The sign of the cross has come to represent an entire religious tradition, because it symbolizes the scaffolding on which Jesus was crucified and, according to Christianity, died for our sins. Over the centuries this simple symbol has been elaborated and interpreted in a variety of ways; perhaps the most resonant on a spiritual level is that Jesus was the son of God, the Holy Spirit made flesh, the intersection of the horizontal human dimension and the vertical heavenly realm.
For those of us who don't believe in the unique redemptive power of Jesus, the cross can be understood and directly experienced as a symbol of our own spiritual journey: the vertical line represents spirit or consciousness expressing itself through this human form, and the horizontal represents our unfolding in time and space. Like Jesus, each one of us exists at the intersection of the vertical and the horizontal, the timeless and the movement through time, absolute and relative, universal and individual, divine and human, which join in the Now.
Most of the time, of course, we're caught up in the headlong horizontal current of this earthly human life, which constantly calls on us to react and do, to accomplish and produce, to relate with others, take care of our loved ones and our own needs, and meet our obligations in the material world. In the process, we keep forgetting about the spiritual dimension, the energy and inspiration behind this seemingly solid manifest reality, the impersonal source beneath this apparently personal human life. This dimension is always already available to us if we're willing to stop, rest in silence, and open ourselves to the inspiration, literally, the influx of spirit.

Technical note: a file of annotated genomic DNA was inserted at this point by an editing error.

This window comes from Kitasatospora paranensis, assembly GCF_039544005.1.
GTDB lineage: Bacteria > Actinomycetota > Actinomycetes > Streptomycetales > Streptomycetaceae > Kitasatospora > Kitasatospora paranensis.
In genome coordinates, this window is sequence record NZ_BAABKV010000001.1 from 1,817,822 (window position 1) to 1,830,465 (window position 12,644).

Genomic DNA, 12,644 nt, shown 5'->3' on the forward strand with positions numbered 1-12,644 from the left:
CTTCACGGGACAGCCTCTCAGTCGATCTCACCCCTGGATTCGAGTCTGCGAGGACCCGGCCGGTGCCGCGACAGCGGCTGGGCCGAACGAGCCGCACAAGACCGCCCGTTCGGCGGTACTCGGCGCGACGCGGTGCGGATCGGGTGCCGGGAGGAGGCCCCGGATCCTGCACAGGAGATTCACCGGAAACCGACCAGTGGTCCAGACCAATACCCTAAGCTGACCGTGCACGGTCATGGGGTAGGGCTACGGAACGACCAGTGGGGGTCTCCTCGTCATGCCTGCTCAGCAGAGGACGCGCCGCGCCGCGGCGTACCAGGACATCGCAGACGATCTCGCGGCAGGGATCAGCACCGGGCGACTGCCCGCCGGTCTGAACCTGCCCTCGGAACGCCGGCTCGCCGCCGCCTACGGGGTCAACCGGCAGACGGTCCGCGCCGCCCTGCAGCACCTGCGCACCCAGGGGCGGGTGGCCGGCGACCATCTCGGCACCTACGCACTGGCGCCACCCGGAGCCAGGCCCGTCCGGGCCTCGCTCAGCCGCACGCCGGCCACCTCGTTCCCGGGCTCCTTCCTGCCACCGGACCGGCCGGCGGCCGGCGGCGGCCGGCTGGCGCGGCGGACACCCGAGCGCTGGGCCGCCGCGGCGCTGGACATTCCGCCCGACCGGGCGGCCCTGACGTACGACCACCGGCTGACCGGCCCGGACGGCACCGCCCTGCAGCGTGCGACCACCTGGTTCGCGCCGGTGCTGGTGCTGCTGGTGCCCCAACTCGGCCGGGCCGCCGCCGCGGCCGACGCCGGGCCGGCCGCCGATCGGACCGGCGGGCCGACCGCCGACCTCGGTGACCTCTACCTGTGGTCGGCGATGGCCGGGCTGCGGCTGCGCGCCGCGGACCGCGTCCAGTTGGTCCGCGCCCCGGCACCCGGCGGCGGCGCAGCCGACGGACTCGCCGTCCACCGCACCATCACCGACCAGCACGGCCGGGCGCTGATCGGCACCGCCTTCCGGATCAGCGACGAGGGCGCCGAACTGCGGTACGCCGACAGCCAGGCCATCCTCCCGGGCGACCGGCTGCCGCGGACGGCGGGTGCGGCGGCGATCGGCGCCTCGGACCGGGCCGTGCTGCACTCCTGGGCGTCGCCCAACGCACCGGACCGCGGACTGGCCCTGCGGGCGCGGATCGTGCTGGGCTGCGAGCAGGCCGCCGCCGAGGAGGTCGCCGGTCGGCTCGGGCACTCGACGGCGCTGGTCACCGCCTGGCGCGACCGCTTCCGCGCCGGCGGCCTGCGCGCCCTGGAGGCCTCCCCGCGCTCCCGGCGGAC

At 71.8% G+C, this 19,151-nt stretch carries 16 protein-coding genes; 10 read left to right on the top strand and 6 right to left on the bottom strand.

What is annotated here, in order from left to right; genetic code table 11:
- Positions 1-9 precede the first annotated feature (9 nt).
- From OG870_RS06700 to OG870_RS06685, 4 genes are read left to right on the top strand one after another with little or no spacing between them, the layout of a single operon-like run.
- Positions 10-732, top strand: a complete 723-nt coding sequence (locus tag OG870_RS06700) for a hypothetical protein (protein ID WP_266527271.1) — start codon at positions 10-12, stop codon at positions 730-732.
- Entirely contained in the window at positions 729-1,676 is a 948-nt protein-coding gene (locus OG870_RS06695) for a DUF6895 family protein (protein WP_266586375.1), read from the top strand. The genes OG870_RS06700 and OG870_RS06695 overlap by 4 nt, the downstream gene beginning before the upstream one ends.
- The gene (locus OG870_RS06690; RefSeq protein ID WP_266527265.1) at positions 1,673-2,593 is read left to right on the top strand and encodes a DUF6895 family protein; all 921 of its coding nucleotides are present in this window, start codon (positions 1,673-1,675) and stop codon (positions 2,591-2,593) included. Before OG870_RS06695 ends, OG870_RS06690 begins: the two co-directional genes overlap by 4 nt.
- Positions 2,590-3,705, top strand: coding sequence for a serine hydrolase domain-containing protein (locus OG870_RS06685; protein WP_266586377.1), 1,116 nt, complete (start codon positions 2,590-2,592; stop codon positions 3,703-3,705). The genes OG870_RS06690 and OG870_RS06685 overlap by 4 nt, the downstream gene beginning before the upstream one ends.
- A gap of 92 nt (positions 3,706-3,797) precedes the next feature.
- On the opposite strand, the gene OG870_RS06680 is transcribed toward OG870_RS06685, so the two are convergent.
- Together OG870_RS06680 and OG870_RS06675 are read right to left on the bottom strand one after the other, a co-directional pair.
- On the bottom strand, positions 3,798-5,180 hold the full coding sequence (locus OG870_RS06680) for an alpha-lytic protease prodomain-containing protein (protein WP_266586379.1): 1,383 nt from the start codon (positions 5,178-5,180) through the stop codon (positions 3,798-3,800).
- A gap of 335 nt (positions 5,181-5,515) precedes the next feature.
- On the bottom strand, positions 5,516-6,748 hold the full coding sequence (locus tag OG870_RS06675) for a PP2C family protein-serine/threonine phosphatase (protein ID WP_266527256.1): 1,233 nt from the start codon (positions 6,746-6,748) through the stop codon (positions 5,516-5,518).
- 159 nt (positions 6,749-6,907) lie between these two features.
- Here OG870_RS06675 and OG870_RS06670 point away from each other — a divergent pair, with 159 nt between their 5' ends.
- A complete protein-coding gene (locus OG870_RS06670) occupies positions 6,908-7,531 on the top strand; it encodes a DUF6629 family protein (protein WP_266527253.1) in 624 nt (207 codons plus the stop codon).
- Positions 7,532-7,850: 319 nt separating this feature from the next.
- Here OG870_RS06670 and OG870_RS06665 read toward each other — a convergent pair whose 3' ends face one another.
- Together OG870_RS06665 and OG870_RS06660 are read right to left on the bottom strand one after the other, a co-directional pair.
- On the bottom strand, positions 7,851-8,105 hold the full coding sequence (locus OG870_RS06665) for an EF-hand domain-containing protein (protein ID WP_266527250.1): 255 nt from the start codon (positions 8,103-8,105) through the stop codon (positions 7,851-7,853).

Like Jesus, each one of us is spirit appearing as flesh. Though we've been assigned these human forms and the karmic bundle that accompanies them, we can remember and abide in who we really are, our essence, our source, the timeless, boundless mystery that infuses and animates each moment. This is the deeper meaning and invitation of the holy days that approach us, whether we celebrate them as Hanukkah, Christmas, or Solstice: to remember that the light that informs and illuminates the darkness is not separate from the dark, that this illumination is always available as what we essentially are, and that spirit is endlessly pouring itself into form, not on special days and in special places only, but right here and now.